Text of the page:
We agree fully that clarity is of paramount importance when defining insulitis and that the definition should be robust and applied rigorously. Since 2013, almost 50 published articles (according to Scopus [49;, accessed 12 January 2017] and Web of Science [45;, accessed 12 January 2017]) have cited the consensus definition. None have described all three criteria outlined in the letter by Campbell-Thompson et al [1] and only three original reports have used the consensus definition of ≥15 CD45+ cells in ≥3 islets [3, 11, 15]. Of these, two originate from our group [3, 15]. Notably, in a recent publication [16] Campbell-Thompson et al used ≥6 CD3+ cell in ≥3 islets to define insulitis with reference to the consensus definition [2]. The lack of adherence to the consensus definition within the scientific community remains a problem and calls for a revision that is deemed worthwhile and adopted by scientists active in the field.

We are aware that our suggestion is inconvenient for some, but revision of the consensus definition of insulitis from 2013 [1] will hopefully have several important implications by: (1) allowing discrimination of the islet inflammation in type 1 diabetes from that in type 2 diabetes; (2) enabling discrimination of individuals with recent-onset type 1 diabetes from those with longstanding type 1 diabetes without ongoing beta cell destruction; and (3) having the potential to gain acceptance by the scientific community because of its usefulness as a tool for unravelling the aetiology of type 1 diabetes.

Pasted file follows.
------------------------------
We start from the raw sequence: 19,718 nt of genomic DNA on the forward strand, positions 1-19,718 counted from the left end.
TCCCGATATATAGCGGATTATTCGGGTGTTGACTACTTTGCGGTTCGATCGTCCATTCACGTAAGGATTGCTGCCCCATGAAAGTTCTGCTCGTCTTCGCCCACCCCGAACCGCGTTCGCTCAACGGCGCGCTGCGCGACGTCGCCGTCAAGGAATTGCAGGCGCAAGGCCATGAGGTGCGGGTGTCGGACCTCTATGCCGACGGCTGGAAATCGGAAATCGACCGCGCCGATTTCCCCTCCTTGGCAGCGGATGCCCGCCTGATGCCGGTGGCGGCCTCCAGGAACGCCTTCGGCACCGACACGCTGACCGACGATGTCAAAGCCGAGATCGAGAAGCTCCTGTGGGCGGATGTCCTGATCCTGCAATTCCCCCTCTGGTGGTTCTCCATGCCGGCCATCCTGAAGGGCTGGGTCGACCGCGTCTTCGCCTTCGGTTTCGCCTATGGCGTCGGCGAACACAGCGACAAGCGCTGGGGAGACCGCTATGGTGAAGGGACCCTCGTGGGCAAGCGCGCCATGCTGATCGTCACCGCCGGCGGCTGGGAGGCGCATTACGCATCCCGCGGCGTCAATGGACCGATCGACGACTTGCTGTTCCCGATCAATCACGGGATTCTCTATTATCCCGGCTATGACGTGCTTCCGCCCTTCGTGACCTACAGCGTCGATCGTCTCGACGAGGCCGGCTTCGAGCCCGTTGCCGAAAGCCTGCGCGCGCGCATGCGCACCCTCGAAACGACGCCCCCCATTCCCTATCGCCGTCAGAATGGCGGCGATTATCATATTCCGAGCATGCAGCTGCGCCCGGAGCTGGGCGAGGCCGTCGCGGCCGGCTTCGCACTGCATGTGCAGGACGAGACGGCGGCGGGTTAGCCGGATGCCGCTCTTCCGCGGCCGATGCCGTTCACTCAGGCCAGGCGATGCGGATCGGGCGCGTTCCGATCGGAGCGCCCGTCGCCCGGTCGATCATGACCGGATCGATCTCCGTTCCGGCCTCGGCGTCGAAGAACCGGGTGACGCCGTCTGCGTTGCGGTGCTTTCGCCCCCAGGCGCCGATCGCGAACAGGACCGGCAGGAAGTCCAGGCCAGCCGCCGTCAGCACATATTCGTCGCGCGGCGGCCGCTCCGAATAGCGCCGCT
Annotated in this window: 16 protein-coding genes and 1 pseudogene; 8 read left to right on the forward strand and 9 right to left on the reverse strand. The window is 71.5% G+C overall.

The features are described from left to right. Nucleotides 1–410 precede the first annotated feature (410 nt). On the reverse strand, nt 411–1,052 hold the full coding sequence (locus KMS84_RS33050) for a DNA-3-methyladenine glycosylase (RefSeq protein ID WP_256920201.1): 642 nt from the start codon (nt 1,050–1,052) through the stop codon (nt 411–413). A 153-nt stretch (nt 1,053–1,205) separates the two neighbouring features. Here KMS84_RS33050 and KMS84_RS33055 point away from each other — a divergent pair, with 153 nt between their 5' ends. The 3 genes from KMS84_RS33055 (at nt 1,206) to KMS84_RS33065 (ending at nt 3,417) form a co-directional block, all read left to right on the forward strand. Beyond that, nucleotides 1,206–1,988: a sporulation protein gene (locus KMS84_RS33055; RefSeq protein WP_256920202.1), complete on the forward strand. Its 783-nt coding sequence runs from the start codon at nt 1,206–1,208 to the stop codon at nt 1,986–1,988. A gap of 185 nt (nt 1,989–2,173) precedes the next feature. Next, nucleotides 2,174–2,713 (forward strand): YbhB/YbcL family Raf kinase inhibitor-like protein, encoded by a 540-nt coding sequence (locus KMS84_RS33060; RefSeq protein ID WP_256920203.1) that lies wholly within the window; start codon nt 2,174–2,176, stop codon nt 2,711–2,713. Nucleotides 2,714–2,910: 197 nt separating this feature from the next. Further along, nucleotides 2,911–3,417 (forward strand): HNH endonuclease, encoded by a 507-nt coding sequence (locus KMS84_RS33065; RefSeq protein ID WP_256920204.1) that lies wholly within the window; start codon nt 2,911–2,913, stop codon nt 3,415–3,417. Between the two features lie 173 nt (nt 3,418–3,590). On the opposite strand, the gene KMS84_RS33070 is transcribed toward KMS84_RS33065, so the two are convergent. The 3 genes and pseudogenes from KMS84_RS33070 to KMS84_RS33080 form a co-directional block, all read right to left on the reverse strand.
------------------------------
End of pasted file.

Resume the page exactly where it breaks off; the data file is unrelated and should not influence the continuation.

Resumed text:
A common definition of insulitis is important, as it allows comparison between studies. However, the focus on insulitis should not cause us to neglect other morphological findings that may be equally, or more, important in the large ongoing efforts to describe the comprehensive pathology of type 1 and 2 diabetes. It is our common struggle to unravel the mechanisms behind these two diseases and eventually allow for the development of preventive therapies.



We wish to thank everyone in the Nordic Network for Clinical Islet Transplantation who was involved in the procurement of pancreases and islets. We also give our deepest gratitude to all organ donors.


Work in the authors’ laboratories was supported by the PEVNET Study Group funded by the European Union’s Seventh Framework Programme [FP7/2007-2013] under grant agreement number 261441 PEVNET, the Swedish Medical Research Council (K2015-54X-12219-19-4), the Diabetes Wellness Foundation, the Family Ernfors Foundation, the Novo Nordisk Foundation, the Åke Wiberg Foundation, the Tore Nilsson Foundation, the Swedish Diabetes Association, Gillbergska Stiftelsen, and Barndiabetesfonden. Human pancreatic biopsies and isolated islets were obtained from the Nordic Network for Clinical Islet Transplantation, supported by the Swedish national strategic research initiative Excellence of Diabetes Research in Sweden (EXODIAB) and the JDRF.

Duality of interests

The authors declare that there is no duality of interest associated with this manuscript.

Contribution statement

All authors were responsible for drafting the letter and revising it critically for important intellectual content. All authors approved the version to be published.


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Copyright information

© Springer-Verlag Berlin Heidelberg 2017

Authors and Affiliations

  • Marcus Lundberg
    • 1
    Email author
  • Peter Seiron
    • 1
  • Sofie Ingvast
    • 1
  • Olle Korsgren
    • 1
  • Oskar Skog
    • 1
  1. 1.Department of Immunology, Genetics and Pathology, The Rudbeck Laboratory C11, Clinical ImmunologyUppsala UniversityUppsalaSweden